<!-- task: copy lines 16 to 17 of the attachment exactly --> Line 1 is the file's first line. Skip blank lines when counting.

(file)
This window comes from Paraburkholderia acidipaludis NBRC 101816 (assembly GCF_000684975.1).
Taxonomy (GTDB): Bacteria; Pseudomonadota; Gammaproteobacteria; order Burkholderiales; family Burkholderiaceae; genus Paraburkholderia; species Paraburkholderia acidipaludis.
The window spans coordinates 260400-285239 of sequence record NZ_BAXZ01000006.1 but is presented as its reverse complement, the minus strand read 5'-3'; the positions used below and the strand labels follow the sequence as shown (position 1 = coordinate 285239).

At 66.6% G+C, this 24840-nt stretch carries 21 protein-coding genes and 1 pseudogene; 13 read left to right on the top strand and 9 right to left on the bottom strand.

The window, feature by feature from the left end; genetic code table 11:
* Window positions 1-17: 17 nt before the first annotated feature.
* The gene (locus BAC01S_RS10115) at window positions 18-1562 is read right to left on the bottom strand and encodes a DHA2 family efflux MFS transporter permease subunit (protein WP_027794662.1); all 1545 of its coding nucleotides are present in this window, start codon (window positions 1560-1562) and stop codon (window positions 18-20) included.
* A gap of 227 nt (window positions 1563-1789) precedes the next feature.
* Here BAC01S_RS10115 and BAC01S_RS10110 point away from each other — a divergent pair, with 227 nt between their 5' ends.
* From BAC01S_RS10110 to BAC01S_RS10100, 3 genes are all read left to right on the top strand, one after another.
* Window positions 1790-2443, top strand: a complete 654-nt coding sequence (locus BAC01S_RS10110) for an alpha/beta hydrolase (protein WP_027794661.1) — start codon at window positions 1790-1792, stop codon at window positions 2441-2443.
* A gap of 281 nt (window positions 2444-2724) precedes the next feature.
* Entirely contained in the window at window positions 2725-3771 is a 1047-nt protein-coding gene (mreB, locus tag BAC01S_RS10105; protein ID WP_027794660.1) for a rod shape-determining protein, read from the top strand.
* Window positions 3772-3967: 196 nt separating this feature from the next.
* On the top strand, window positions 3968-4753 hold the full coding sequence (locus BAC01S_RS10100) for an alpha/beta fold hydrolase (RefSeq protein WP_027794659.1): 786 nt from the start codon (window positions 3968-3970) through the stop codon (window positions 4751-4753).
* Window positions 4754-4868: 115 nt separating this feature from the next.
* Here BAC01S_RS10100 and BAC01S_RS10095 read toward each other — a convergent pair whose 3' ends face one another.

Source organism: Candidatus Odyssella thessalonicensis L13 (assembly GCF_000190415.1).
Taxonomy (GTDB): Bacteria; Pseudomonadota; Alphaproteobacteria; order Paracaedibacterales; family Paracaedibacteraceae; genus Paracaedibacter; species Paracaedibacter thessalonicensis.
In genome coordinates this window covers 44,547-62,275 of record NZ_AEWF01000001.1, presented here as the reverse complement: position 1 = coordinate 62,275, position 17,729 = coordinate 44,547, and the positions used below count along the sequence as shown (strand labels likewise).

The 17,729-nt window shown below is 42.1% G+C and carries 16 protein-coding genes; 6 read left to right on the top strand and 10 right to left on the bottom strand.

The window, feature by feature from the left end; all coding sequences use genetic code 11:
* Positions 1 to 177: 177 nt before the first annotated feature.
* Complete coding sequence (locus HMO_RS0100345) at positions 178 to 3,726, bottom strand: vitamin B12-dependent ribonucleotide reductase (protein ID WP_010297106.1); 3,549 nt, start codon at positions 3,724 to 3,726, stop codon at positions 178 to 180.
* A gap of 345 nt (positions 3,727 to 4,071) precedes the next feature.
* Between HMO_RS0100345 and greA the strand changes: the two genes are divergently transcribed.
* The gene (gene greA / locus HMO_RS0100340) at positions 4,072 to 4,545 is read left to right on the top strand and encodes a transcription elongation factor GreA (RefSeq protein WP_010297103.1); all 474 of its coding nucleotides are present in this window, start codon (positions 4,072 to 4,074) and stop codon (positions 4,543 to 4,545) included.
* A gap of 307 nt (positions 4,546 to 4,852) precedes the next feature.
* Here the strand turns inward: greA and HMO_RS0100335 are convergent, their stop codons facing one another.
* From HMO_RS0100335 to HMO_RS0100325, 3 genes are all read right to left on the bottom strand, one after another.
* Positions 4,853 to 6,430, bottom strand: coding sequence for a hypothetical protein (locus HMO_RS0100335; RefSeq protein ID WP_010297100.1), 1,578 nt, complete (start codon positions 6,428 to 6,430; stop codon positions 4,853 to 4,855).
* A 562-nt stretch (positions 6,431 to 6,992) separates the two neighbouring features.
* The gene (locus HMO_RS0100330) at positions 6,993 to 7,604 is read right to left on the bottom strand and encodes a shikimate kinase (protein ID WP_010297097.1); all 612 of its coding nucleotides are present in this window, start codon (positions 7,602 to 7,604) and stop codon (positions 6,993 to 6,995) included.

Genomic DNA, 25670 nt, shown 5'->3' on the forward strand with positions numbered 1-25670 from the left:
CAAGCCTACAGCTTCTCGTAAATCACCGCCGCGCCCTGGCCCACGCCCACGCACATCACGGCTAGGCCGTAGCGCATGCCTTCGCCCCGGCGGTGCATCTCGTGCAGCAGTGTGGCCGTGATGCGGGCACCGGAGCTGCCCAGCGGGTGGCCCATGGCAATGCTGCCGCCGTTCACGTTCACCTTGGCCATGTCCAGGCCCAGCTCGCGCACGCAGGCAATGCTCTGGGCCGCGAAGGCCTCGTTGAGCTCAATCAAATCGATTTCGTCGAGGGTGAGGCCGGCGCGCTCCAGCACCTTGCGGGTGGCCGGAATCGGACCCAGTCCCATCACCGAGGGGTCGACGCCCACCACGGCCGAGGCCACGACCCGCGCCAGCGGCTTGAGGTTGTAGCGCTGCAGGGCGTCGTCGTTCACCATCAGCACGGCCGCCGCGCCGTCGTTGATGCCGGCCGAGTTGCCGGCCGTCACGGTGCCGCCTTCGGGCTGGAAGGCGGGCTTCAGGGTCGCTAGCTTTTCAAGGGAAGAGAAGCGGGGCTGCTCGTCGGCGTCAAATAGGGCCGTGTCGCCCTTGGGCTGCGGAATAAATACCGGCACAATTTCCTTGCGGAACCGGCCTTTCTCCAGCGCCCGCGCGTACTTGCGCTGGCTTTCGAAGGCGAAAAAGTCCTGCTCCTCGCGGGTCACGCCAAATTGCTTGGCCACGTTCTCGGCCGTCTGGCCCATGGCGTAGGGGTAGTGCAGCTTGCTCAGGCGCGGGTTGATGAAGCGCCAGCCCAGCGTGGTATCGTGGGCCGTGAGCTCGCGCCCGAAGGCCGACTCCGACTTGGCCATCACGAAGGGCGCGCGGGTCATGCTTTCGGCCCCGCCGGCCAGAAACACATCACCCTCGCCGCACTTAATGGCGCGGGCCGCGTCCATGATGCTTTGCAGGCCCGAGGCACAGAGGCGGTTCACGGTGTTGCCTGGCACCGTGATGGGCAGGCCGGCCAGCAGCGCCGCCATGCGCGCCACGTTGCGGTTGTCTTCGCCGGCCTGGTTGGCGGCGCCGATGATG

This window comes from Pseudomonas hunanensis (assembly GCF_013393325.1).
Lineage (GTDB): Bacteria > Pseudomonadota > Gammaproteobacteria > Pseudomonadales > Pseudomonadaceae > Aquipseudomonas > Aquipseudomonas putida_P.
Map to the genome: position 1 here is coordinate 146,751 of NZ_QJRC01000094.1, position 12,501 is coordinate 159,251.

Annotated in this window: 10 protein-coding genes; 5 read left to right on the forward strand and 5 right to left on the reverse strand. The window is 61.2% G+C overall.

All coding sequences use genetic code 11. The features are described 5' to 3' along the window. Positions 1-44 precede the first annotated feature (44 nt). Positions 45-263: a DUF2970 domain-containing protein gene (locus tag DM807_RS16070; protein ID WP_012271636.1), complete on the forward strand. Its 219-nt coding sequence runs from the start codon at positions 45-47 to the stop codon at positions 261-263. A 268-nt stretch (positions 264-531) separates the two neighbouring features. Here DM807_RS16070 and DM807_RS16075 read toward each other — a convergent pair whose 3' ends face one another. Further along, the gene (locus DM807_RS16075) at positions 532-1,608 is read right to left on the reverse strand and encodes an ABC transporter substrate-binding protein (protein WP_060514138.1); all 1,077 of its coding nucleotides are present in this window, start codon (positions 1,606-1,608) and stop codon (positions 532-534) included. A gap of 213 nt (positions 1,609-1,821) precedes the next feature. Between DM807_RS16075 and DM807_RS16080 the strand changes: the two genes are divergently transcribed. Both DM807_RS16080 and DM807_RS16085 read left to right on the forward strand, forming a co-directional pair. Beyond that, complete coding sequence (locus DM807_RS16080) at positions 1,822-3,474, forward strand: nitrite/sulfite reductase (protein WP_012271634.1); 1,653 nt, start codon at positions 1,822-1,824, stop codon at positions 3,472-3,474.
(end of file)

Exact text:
* Window positions 4754-4868: 115 nt separating this feature from the next.
* Here BAC01S_RS10100 and BAC01S_RS10095 read toward each other — a convergent pair whose 3' ends face one another.